For 2012, the base Honda Insight is priced at $18,350 and features power windows, remote entry, automatic climate control, and a two-speaker sound system. The mid-level Insight LX starts at $20,125 and adds floor mats, an armrest console, map lights, a security system, and steering-wheel controlsf or the four-speaker audio system with USB interface.

The top-of-the-line Insight EX includes alloy wheels, heated side mirrors, automatic headlights, a six-speaker stereo system, Bluetooth audio linking, and paddle shifters mounted behind the steering wheel to give the driver simulated "gears" that can be shifted for better responsiveness. When fitted with the optional navigation system, the Insight EX with Navigation starts at $23,540. All Insight prices also have a mandatory $770 destination fee added to them.


2012 Honda Insight


The interior design of the 2012 Honda Insight sets it apart from the Prius it somewhat resembles on the outside.

Squint at the 2012 Honda Insight, and you may see a silhouette that looks rather like the ur-hybrid Toyota Prius. The laws of physics are to blame; both cars are shaped to cut through the air with the lowest possible wind resistance, stretching each gallon fuel to its maximum. As a result, both are five-door hatchbacks with very high tails and a vertical glass panel in the liftgate to improve rearward visibility.

Still, the Insight incorporates some very Honda-esque design elements, including thin projector-beam headlamps that offer a distinctive break from the large, overwrought front lights of recent years. The grille and front fascia design, mildly revised for the 2012 model, evokes Honda's larger and even greener FCX Clarity hydrogen fuel-cell vehicle, with distinctive LED taillamps and a new-for-2012 air diffuser in the rear. The window line is low, offering better visibility than in small cars with more extreme and slit-like side window styling. Even the sleek door handles are scaled to the car, rather than the truck-like oversize efforts even some small cars carry.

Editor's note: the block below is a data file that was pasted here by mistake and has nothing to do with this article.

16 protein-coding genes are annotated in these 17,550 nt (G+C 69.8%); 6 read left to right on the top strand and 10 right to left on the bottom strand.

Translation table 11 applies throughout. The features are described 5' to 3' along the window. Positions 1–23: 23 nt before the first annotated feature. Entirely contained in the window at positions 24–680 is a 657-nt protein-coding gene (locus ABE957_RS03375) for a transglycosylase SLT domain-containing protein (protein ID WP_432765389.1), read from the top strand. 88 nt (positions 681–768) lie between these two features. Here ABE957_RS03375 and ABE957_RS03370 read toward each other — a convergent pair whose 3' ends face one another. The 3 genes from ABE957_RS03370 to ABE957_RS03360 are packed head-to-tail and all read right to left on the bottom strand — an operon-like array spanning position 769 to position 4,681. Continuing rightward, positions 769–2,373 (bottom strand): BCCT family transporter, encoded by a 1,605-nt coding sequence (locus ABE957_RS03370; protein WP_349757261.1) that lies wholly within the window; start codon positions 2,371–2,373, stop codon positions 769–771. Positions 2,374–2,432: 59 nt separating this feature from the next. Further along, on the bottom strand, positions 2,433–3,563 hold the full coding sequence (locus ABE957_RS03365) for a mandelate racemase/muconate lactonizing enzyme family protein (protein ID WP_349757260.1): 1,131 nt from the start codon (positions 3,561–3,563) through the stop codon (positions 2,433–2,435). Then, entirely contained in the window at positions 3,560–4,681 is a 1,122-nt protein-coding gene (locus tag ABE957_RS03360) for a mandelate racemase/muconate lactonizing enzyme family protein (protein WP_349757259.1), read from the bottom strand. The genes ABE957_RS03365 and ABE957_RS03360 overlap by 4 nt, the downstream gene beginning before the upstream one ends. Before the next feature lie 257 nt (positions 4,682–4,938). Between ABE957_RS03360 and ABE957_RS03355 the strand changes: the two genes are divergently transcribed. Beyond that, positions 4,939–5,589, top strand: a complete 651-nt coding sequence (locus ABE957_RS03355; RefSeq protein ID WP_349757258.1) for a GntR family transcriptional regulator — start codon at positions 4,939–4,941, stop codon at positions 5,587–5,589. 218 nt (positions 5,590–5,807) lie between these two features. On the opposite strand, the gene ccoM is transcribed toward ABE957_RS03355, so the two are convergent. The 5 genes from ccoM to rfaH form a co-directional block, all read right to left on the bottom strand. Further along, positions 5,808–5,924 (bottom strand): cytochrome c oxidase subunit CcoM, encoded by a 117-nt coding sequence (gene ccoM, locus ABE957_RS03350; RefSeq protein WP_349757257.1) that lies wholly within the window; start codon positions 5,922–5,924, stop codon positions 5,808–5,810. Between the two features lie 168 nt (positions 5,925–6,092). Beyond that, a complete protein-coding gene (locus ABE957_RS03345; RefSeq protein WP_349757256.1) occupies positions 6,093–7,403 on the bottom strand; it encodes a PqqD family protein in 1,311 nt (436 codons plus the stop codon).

A two-tone, twin-tier instrument panel similar to that of the new Civic puts critical driving and powertrain information quite far forward, and closer to the base of the windshield, making it easier for the driver to glance at with less refocusing. The center-stack controls--excepting those for the optional navigation system and the audio system--angle toward the driver. Climate controls will be familiar to those used by Fit owners, but are located in their own dashboard area to the right of the steering wheel, rather than in the more usual position in the center stack.


2012 Honda Insight


The 2012 Honda Insight is hardly a sport sedan, but its response and roadholding are more engaging than many other fuel-efficient hybrids.

The 2012 Honda Insight uses the company's well-known Integrated Motor Assist (IMA) hybrid system, featuring a 1.3-liter four-cylinder engine that's supplemented by a 10-kilowatt (13-horsepower) electric motor. Together, the pair of power sources produce 98 hp and 123 pound-feet of torque.

Unlike the better-known Prius, which is a full hybrid, the Honda mild-hybrid system can't move the car away from a stop solely on electricity. Instead, the tiny nickel-metal-hydride battery pack recaptures wasted energy from braking and engine overrun, and stores it so the motor can supplement the gas engine when more power is needed under heavy loads. It also restarts the engine, which switches off every time the car comes to a stop. The 2012 Insight can maintain its momentum solely on electricity at speeds up to 30 mph, though we've seen this happen relatively little in our various road tests of Insight models.